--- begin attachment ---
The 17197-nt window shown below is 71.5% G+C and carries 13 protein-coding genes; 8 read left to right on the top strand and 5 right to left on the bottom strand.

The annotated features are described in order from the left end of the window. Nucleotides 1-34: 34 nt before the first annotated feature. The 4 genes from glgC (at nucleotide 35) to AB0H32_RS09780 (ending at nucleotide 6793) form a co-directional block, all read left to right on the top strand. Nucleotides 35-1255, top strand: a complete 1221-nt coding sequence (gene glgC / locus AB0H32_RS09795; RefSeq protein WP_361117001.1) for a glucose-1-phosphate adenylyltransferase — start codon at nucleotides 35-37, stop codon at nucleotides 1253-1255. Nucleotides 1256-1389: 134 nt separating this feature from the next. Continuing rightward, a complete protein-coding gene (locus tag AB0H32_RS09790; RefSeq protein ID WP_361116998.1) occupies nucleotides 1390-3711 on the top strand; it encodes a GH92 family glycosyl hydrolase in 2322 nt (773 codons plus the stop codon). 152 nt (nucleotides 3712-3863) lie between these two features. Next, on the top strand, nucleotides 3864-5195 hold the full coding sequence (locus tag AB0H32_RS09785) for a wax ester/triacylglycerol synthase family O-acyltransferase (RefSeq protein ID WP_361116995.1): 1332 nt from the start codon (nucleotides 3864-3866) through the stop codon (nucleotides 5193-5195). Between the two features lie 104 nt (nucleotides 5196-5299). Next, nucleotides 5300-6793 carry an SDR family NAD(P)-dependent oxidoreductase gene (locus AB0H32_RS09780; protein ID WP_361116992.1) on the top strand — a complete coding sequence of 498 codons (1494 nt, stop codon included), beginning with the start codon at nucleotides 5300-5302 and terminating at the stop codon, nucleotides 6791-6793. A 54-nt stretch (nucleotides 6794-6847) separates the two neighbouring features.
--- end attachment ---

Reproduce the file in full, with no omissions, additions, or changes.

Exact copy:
The 17197-nt window shown below is 71.5% G+C and carries 13 protein-coding genes; 8 read left to right on the top strand and 5 right to left on the bottom strand.

The annotated features are described in order from the left end of the window. Nucleotides 1-34: 34 nt before the first annotated feature. The 4 genes from glgC (at nucleotide 35) to AB0H32_RS09780 (ending at nucleotide 6793) form a co-directional block, all read left to right on the top strand. Nucleotides 35-1255, top strand: a complete 1221-nt coding sequence (gene glgC / locus AB0H32_RS09795; RefSeq protein WP_361117001.1) for a glucose-1-phosphate adenylyltransferase — start codon at nucleotides 35-37, stop codon at nucleotides 1253-1255. Nucleotides 1256-1389: 134 nt separating this feature from the next. Continuing rightward, a complete protein-coding gene (locus tag AB0H32_RS09790; RefSeq protein ID WP_361116998.1) occupies nucleotides 1390-3711 on the top strand; it encodes a GH92 family glycosyl hydrolase in 2322 nt (773 codons plus the stop codon). 152 nt (nucleotides 3712-3863) lie between these two features. Next, on the top strand, nucleotides 3864-5195 hold the full coding sequence (locus tag AB0H32_RS09785) for a wax ester/triacylglycerol synthase family O-acyltransferase (RefSeq protein ID WP_361116995.1): 1332 nt from the start codon (nucleotides 3864-3866) through the stop codon (nucleotides 5193-5195). Between the two features lie 104 nt (nucleotides 5196-5299). Next, nucleotides 5300-6793 carry an SDR family NAD(P)-dependent oxidoreductase gene (locus AB0H32_RS09780; protein ID WP_361116992.1) on the top strand — a complete coding sequence of 498 codons (1494 nt, stop codon included), beginning with the start codon at nucleotides 5300-5302 and terminating at the stop codon, nucleotides 6791-6793. A 54-nt stretch (nucleotides 6794-6847) separates the two neighbouring features.